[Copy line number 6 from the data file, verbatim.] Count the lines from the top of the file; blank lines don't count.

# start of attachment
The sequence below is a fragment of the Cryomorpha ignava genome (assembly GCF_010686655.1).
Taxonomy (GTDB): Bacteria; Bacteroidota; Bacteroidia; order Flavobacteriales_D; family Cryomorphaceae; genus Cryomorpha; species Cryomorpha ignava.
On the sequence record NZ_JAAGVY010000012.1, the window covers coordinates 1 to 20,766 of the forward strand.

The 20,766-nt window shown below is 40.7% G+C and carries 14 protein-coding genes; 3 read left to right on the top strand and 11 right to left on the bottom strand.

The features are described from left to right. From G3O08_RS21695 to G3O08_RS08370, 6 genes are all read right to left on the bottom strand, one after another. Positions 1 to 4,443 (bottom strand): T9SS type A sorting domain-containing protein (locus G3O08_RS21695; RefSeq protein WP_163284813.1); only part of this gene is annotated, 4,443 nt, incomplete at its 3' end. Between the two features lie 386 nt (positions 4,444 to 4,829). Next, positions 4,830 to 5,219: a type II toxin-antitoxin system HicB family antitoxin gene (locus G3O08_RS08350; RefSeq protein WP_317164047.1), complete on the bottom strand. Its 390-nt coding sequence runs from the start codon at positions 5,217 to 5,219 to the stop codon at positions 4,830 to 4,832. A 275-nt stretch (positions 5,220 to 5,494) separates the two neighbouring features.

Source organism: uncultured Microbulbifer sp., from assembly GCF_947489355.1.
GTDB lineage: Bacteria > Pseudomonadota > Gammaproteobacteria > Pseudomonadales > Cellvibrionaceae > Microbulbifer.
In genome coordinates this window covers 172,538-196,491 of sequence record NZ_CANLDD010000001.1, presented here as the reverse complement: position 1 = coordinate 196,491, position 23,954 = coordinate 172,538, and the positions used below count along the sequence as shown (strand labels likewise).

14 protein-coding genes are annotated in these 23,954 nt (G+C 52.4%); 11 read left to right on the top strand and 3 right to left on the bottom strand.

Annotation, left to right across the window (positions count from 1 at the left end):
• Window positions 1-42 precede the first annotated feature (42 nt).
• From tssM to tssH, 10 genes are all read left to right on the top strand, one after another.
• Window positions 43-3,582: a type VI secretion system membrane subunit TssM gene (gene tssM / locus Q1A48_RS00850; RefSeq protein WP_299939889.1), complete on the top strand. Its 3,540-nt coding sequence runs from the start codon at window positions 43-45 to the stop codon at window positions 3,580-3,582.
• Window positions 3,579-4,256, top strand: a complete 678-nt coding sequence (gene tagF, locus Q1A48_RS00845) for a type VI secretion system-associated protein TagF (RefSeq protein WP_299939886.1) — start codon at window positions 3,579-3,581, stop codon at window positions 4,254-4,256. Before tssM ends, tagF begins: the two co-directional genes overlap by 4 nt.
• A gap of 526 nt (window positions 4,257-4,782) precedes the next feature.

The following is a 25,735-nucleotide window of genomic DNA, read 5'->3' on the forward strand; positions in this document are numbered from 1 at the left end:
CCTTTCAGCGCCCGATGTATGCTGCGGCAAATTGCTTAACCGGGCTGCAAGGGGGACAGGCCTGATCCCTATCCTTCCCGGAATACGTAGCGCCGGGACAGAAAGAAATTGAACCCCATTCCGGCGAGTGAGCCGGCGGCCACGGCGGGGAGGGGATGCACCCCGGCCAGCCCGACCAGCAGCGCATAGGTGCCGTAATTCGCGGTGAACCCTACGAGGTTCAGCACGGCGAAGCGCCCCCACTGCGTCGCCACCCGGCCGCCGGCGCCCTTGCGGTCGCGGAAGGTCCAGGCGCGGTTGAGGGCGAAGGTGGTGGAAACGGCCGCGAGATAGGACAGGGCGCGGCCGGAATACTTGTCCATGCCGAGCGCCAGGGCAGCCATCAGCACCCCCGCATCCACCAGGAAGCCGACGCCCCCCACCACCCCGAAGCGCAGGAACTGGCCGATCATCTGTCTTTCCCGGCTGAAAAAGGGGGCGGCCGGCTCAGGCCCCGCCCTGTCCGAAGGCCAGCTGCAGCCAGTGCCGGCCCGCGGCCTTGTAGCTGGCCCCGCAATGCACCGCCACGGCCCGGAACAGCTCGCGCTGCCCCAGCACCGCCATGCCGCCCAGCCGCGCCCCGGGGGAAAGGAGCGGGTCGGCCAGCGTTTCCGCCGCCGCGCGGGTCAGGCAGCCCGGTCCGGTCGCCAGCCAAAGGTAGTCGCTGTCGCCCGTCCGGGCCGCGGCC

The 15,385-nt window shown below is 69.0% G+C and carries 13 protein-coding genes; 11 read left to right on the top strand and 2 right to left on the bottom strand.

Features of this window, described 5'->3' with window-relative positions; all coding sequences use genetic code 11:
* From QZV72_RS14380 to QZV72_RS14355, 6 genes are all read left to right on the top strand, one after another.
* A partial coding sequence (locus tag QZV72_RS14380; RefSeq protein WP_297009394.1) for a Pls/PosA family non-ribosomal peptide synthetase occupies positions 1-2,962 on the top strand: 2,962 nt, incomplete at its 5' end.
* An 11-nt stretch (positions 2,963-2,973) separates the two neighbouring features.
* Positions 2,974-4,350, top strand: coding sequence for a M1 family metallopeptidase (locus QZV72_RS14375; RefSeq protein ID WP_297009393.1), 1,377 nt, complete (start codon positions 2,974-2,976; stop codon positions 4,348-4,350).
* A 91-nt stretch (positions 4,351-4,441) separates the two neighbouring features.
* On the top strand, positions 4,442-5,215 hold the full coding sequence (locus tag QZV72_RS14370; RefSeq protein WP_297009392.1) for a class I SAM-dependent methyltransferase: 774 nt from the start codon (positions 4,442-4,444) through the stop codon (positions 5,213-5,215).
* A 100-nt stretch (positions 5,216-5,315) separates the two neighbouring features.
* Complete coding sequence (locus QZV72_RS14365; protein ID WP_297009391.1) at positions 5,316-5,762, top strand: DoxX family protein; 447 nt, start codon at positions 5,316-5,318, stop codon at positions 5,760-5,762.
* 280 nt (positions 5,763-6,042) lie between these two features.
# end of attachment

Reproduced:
Source organism: uncultured Microbulbifer sp., from assembly GCF_947489355.1.